Thanks also to her work, a program grows day by day around the San Luis Obispo Church, in the town with 15,000 people. The program supports the most vulnerable families so they can start their own businesses from the few resources available. «Some make handicrafts from recycled materials, others repair and resell household appliances, and still others make natural juices. Ten percent of what they earn is donated to the parish, which uses it to fund a shelter for the elderly and disabled. » A shining example of a circular economy, which survived the recent decline of tourism caused by the pandemic and the devastating impact of sanctions imposed by the Trump administration that is still in effect. The collaboration with The Economy of Francesco, which began in 2019, was crucial.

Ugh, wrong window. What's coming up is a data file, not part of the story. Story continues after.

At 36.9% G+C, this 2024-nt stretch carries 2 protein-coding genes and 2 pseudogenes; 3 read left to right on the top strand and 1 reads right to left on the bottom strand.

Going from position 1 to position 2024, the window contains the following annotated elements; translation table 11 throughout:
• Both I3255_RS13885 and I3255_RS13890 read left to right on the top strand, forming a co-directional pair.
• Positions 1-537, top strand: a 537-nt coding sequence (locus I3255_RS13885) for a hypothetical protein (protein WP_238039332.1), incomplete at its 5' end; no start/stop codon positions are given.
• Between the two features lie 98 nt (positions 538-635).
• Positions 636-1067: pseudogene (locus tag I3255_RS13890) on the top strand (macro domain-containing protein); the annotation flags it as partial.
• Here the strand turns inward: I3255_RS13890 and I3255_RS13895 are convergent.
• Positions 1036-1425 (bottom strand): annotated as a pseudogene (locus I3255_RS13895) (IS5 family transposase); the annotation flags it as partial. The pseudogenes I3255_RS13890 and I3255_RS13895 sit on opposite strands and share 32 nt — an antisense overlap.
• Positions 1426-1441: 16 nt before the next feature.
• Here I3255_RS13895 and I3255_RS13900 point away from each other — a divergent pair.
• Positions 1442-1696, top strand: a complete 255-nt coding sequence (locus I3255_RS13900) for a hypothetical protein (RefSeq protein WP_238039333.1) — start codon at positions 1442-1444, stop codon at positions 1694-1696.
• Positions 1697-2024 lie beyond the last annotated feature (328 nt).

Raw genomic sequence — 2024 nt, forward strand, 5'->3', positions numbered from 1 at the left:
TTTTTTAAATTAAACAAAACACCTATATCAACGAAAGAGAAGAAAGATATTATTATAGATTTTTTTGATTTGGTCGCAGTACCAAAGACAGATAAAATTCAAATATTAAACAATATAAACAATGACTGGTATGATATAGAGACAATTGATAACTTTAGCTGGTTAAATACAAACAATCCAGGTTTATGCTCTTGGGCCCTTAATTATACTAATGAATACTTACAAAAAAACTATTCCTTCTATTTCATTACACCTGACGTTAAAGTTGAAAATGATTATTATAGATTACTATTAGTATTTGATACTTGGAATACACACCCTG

«Four Cubans were selected, including myself. I participated in the ‘village’ on ‘finance and humanity’ coordinating the group of the “economic consequences from the perspective of the outcasts.” I learned and continue to learn a lot. Especially about the collaborative force among the “little people”. This allows overcoming one of the main obstacles for the Cuban economy, namely, the difficulty of finding raw materials. » The dollars for imports are getting scarce and the reduced domestic production cannot make up for it. «However, when the ‘cuentapropistas’ (micro-entrepreneurs) share their needs, meeting this challenge becomes much easier. » For Victoria, these are not empty words. The lawyer from Santiago has seen it happen countless times in El Caney. «I give you a very small example. There are few tools for working with cloth or metal. But if the families will swap them, it will benefit everyone in the end. » So contrary to certain ultra-liberal leitmotifs, collaboration is more effective than competition. A good wish for the El Caney Experimental Hub is that these best practices will ‘contaminate’ other families in the area and more and more aspiring micro-entrepreneurs will join the project.